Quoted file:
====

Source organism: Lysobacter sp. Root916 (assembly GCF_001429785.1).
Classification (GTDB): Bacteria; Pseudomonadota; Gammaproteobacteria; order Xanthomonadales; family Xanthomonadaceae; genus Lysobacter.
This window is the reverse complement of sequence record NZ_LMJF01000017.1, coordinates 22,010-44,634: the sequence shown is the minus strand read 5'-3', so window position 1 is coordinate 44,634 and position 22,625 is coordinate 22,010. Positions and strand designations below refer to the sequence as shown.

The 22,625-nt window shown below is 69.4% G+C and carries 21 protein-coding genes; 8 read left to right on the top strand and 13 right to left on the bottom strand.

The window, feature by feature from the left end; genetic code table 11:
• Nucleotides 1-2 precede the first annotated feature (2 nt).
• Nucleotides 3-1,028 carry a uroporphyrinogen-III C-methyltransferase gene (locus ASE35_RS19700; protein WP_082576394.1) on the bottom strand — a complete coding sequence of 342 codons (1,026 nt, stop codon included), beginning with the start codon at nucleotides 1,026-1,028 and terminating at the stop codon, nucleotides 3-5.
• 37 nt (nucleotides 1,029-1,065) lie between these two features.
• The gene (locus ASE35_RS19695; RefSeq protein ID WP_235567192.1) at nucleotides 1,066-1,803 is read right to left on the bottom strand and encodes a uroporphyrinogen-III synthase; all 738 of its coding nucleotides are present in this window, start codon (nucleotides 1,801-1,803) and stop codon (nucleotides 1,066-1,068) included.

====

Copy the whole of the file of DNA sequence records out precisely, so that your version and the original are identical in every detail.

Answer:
Source organism: Lysobacter sp. Root916 (assembly GCF_001429785.1).
Classification (GTDB): Bacteria; Pseudomonadota; Gammaproteobacteria; order Xanthomonadales; family Xanthomonadaceae; genus Lysobacter.
This window is the reverse complement of sequence record NZ_LMJF01000017.1, coordinates 22,010-44,634: the sequence shown is the minus strand read 5'-3', so window position 1 is coordinate 44,634 and position 22,625 is coordinate 22,010. Positions and strand designations below refer to the sequence as shown.

The 22,625-nt window shown below is 69.4% G+C and carries 21 protein-coding genes; 8 read left to right on the top strand and 13 right to left on the bottom strand.

The window, feature by feature from the left end; genetic code table 11:
• Nucleotides 1-2 precede the first annotated feature (2 nt).
• Nucleotides 3-1,028 carry a uroporphyrinogen-III C-methyltransferase gene (locus ASE35_RS19700; protein WP_082576394.1) on the bottom strand — a complete coding sequence of 342 codons (1,026 nt, stop codon included), beginning with the start codon at nucleotides 1,026-1,028 and terminating at the stop codon, nucleotides 3-5.
• 37 nt (nucleotides 1,029-1,065) lie between these two features.
• The gene (locus ASE35_RS19695; RefSeq protein ID WP_235567192.1) at nucleotides 1,066-1,803 is read right to left on the bottom strand and encodes a uroporphyrinogen-III synthase; all 738 of its coding nucleotides are present in this window, start codon (nucleotides 1,801-1,803) and stop codon (nucleotides 1,066-1,068) included.